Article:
#include "stdafx.h"
#include "windows.h"
#include "stdio.h"
#include "tchar.h"
#include "stdio.h"
#include "shellapi.h"

int _tmain( int argc, TCHAR *argv[] )

    CString cmdline(GetCommandLineW());
    CString self(argv[0]);
    CString args = cmdline.Mid(self.GetLength()+1);
    args.TrimLeft(_T("\" "));
    printf("Arguments passed: '%ws'\n",args);

    ZeroMemory( &si, sizeof(si) );
    si.cb = sizeof(si);
    ZeroMemory( &pi, sizeof(pi) );

    if( argc < 2 )
        printf("Usage: %s arg1,arg2....\n", argv[0]);
        return -1;

    CString strCmd(args);
    // Start the child process. 
    if( !CreateProcess( NULL,   // No module name (use command line)
        (LPTSTR)(strCmd.GetString()),        // Command line
        NULL,           // Process handle not inheritable
        NULL,           // Thread handle not inheritable
        FALSE,          // Set handle inheritance to FALSE
        0,              // No creation flags
        NULL,           // Use parent's environment block
        NULL,           // Use parent's starting directory 
        &si,            // Pointer to STARTUPINFO structure
        &pi )           // Pointer to PROCESS_INFORMATION structure
        printf( "CreateProcess failed (%d)\n", GetLastError() );
        return GetLastError();
        printf( "Waiting for \"%ws\" to exit.....\n", strCmd );

    // Wait until child process exits.
    WaitForSingleObject( pi.hProcess, INFINITE );
    int result = -1;
        printf("GetExitCodeProcess() failed (%d)\n", GetLastError() );
        printf("The exit code for '%ws' is %d\n",(LPTSTR)(strCmd.GetString()), result );
    // Close process and thread handles. 
    CloseHandle( pi.hProcess );
    CloseHandle( pi.hThread );
    return result;
  • In some configurations you should add #include <atlstr.h> so that the CString type is recongnized.
    – Jake OPJ
    Aug 7 '18 at 20:41

It's worth noting that .BAT and .CMD files operate differently.

Reading https://ss64.com/nt/errorlevel.html it notes the following:

There is a key difference between the way .CMD and .BAT batch files set errorlevels:

An old .BAT batch script running the 'new' internal commands: APPEND, ASSOC, PATH, PROMPT, FTYPE and SET will only set ERRORLEVEL if an error occurs. So if you have two commands in the batch script and the first fails, the ERRORLEVEL will remain set even after the second command succeeds.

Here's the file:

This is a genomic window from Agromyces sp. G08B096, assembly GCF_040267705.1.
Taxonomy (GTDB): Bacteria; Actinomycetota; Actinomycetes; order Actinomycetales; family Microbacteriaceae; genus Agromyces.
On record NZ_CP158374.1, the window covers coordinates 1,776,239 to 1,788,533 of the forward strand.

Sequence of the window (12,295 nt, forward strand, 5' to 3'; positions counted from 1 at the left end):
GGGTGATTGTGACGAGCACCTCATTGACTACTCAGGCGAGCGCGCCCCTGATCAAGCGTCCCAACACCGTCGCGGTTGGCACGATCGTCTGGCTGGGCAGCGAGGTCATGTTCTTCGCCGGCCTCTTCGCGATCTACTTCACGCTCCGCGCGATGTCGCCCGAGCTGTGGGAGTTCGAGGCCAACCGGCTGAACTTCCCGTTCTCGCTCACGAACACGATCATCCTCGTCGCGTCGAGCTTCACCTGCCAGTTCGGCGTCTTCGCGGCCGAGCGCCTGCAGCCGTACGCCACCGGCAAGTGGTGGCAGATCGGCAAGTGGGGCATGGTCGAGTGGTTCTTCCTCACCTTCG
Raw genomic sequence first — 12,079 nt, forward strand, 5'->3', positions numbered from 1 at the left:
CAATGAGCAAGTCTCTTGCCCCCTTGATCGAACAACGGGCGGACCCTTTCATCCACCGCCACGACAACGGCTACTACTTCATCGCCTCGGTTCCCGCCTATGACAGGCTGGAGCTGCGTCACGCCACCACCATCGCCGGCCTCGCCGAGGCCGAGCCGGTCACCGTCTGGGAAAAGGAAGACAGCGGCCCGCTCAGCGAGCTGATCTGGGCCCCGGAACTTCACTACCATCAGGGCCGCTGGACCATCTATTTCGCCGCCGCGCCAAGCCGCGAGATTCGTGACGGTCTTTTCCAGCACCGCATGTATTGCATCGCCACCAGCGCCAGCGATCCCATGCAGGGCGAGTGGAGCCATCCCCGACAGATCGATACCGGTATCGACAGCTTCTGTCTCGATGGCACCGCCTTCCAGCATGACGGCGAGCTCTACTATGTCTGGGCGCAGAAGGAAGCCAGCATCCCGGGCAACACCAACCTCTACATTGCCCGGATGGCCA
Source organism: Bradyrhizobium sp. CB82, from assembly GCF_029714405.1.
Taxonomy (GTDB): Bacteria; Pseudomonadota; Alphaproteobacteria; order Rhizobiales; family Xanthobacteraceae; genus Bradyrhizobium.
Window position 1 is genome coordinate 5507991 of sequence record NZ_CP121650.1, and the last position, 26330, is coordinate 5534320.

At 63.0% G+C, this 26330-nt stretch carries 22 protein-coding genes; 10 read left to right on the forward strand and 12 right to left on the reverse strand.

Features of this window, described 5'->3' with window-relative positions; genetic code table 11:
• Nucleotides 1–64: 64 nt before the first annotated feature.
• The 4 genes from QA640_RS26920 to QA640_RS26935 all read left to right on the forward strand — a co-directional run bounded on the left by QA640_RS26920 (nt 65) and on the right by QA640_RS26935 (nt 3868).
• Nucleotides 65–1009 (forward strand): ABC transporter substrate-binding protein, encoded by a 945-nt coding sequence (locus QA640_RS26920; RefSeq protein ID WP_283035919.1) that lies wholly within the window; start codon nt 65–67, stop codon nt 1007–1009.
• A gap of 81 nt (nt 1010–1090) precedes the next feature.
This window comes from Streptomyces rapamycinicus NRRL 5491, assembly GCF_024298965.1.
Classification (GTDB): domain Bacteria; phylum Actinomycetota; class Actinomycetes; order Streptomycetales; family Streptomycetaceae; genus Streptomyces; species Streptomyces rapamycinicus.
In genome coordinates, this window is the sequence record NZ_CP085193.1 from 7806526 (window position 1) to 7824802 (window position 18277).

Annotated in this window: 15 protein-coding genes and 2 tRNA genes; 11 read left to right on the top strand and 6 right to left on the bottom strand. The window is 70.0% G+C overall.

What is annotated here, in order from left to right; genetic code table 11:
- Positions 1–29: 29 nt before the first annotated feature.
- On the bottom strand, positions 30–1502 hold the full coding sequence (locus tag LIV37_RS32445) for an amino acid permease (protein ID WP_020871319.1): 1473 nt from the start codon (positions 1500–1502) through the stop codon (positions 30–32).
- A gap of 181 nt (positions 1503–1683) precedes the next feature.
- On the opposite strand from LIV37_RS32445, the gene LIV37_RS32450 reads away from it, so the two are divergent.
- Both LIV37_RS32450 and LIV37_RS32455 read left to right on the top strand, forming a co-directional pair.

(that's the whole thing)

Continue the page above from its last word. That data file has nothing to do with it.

This can make debugging a problem BAT script more difficult, a CMD batch script is more consistent and will set ERRORLEVEL after every command that you run [source].

This was causing me no end of grief as I was executing successive commands, but the ERRORLEVEL would remain unchanged even in the event of a failure.


At one point I needed to accurately push log events from Cygwin to the Windows Event log. I wanted the messages in WEVL to be custom, have the correct exit code, details, priorities, message, etc. So I created a little Bash script to take care of this. Here it is on GitHub, logit.sh.

Some excerpts:

usage: logit.sh [-h] [-p] [-i=n] [-s] <description>
example: logit.sh -p error -i 501 -s myscript.sh "failed to run the mount command"

Here is the temporary file contents part:

LGT_TEMP_FILE="$(mktemp --suffix .cmd)"
    @echo off
    exit /b %LGT_ID%
unix2dos "$LGT_TEMP_FILE"

Here is a function to to create events in WEVL:

__create_event () {
    local cmd="eventcreate /ID $LGT_ID /L Application /SO $LGT_SOURCE /T $LGT_PRIORITY /D "
    if [[ "$1" == *';'* ]]; then
        local IFS=';'
        for i in "$1"; do
            $cmd "$i" &>/dev/null
        $cmd "$LGT_DESC" &>/dev/null

Executing the batch script and calling on __create_event:

cmd /c "$(cygpath -wa "$LGT_TEMP_FILE")"